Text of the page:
The quintet opened their set with a stripped down cover of The Beatles’ “Free as a Brid”, showcasing in particular the Wolfe and Laessig’s perfect harmonies, which contrasted harshly with Lalish’s near abrasive yet surprisingly appropriate guitar playing. For a second song, fans were treated to “Don’t Just Sit There”, during which Wolfe and Laessig sing in unison rather than in harmony, something they’ve highlighted to be a crucial aspect of their idiosyncratic sound. Alone, they’re excellent singers; together, they’re a voice unlike anything you’ve ever heard, and it’s part of what makes Lucius so special. They then moved into a variation of “Genevieve” from their recent EP which was much more rhythmically intriguing and percussive than what is played on the recording. Wolfe and Laessig trade rhythms on the wood block and floor tom respectively, pounding out patterns in a near violent manner, while drummer Molad and fellow multi-instrumentalist Burri fill in the empty space with off-beat eccentricity.

Lucius then worked their way into “Tempest”, a popper, more synth-heavy tune that came alive mostly thanks to Lalish and Burri’s shimmering guitar playing during its introduction, plus a great deal of beautifully dynamic singing from Wolfe and Laessig. Several songs later, they performed “How Loud Your Heart Gets”, the chorus of which seemed to sound even more distilled and soulful than on the recording, if that is at all possible. “Nothing Ordinary”, another favorite of mine, was the edgy union of distorted guitar, the steady pulse of Molad’s bass drum and passionately shrill vocals that could only work if perfectly executed, and execute perfectly they did. They concluded their set with an energetic rendition of the title track of their debut album, “Wildewoman”.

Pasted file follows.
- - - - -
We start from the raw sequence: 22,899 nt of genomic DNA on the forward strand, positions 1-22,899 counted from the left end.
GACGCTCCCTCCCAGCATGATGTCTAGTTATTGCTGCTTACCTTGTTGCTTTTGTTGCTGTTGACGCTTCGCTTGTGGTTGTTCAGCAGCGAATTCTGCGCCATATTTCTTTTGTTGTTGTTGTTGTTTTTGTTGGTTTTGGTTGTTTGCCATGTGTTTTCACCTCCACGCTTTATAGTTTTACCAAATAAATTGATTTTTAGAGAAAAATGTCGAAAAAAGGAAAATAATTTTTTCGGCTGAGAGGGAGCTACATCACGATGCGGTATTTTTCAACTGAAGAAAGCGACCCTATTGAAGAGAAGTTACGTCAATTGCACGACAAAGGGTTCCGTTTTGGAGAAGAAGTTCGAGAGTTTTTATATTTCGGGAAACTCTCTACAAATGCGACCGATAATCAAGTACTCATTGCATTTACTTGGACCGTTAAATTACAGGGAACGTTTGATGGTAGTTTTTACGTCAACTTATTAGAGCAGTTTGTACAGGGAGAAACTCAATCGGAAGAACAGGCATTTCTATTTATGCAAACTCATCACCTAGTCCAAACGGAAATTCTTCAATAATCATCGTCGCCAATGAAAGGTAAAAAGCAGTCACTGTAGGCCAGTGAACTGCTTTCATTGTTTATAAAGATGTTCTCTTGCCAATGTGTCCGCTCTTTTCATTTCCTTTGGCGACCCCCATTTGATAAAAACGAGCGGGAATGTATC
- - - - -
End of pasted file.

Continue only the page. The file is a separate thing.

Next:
For encores, Lucius opened up with “Turn it Around”, the two-one handclap tune that harkens back to the ‘60s girl-groups that inspire them. Lucius then did something nobody expected: play unplugged in the middle of the crowd as a part of a little tradition they like to call the “love circle”. They played, rather appropriately, “Two of Us on the Run”, and fans giddy with excitement took to their smartphones to document the experience, turning the crowd into an oscillating night sky full of phone screen stars. They finished the show practically how they’d started it: with a cover of Paul McCartney’s “Goodbye”.

Lucius was joined by the folk-punk group Kingsley Flood, who surprised a then small crowd with their energy and intensity, and for a majority of their tunes, I felt the level of musicianship and composition was top-notch, though certain songs felt to be slightly overkill.

Lucius represents so many things that so many other bands do not. They incorporate layers of percussion, textured sounds and most importantly, two voices acting as one that amount to something special. They’re fun-loving, charismatic people and great musicians, and one thing is for sure: Lucius is going places.